To check for a possible influence of age on results, two age groups, age 35 and less (n=5) versus older than 35 (n=8) were compared (ttest). No influence was found for age nor for education (Spearman’s rho for non-parametric data). For lifetime incarceration, a low (<=7 weeks) and a high severity group (>24 weeks) were compared. On first session SOC scores, the low severity group (n=5) scored +11.75 points ahead of the high severity group (n=8) (p=0.106 trend, t-test), a trend that disappeared after the intervention session (+6.5 scores; p=not significant).

For gender, the only significant influence of gender was found on first session PI peak scores (p=0.021, t-test). However, the numerical advantages of women (n=4) over men (n=9) were remarkable on all measures (+6 scores on SOC change scores) without reaching statistical significance.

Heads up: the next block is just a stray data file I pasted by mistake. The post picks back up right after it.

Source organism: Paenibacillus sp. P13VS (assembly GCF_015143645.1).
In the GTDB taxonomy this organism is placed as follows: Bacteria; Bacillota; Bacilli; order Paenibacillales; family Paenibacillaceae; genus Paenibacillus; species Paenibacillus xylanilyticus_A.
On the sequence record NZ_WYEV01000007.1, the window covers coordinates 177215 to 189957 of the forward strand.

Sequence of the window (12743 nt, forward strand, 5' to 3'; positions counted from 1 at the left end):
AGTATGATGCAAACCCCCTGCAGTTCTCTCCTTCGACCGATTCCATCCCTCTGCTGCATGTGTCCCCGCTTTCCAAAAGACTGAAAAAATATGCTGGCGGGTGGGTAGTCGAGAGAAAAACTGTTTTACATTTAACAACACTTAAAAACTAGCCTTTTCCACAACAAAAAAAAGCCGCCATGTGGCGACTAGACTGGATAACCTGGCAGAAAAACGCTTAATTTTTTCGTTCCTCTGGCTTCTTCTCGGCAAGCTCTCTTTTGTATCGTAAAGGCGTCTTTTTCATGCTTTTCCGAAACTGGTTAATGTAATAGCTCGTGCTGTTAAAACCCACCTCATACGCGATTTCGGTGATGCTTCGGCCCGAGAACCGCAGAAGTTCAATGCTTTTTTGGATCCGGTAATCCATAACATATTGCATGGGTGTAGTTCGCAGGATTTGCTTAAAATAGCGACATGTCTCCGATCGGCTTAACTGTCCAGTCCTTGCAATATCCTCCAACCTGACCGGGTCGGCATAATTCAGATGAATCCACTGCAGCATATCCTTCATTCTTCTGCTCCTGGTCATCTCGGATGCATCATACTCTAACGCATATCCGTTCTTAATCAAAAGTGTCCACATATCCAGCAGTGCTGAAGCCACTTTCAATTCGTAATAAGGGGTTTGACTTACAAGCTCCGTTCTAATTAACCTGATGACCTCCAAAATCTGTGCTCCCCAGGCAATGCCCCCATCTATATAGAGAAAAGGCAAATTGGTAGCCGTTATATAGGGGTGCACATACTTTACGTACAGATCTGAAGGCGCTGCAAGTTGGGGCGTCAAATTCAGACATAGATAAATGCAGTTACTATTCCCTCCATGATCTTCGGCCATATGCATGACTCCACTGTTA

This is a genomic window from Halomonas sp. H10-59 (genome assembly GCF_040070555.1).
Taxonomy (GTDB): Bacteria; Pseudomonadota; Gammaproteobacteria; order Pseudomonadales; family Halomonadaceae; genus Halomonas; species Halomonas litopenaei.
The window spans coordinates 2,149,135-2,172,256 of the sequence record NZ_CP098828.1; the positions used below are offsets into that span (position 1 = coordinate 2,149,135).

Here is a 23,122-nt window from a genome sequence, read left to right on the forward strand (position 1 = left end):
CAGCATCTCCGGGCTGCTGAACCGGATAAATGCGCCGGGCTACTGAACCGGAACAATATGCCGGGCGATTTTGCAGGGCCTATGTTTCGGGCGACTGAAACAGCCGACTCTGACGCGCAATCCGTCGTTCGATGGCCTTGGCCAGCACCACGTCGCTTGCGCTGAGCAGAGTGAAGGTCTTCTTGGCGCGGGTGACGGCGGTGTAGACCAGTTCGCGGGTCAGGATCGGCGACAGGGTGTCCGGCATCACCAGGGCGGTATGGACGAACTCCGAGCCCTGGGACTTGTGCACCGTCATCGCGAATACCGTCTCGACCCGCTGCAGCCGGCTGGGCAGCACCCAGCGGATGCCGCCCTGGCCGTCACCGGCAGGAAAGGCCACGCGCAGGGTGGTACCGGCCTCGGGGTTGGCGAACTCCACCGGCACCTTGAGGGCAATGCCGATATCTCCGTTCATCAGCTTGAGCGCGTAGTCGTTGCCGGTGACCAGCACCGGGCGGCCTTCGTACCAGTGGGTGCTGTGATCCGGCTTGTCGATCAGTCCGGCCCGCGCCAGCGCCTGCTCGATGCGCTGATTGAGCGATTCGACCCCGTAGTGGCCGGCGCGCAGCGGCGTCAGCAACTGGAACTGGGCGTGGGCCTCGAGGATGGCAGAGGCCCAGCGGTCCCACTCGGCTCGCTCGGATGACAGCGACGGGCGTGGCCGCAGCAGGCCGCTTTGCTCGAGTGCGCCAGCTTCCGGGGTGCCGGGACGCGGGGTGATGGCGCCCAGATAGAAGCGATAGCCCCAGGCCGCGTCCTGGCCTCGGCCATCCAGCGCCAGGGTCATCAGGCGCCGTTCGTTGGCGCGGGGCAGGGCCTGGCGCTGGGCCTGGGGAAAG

For race, non-whites exceed the scores of whites significantly on most measures: on average and peak EXP and PI in the second session, for average and peak therapy effects on the EXP as well as for average and peak therapy effects on the PI. On the rater-independent SOC, therapy effects for non-whites amount to +13.75 and +4.55 for whites (p=0.077 trend). These results deserve further clarification, particularly the question as to whether gender and race bear on results with “objective” raters (in this case three women) when women or persons of color are research subjects.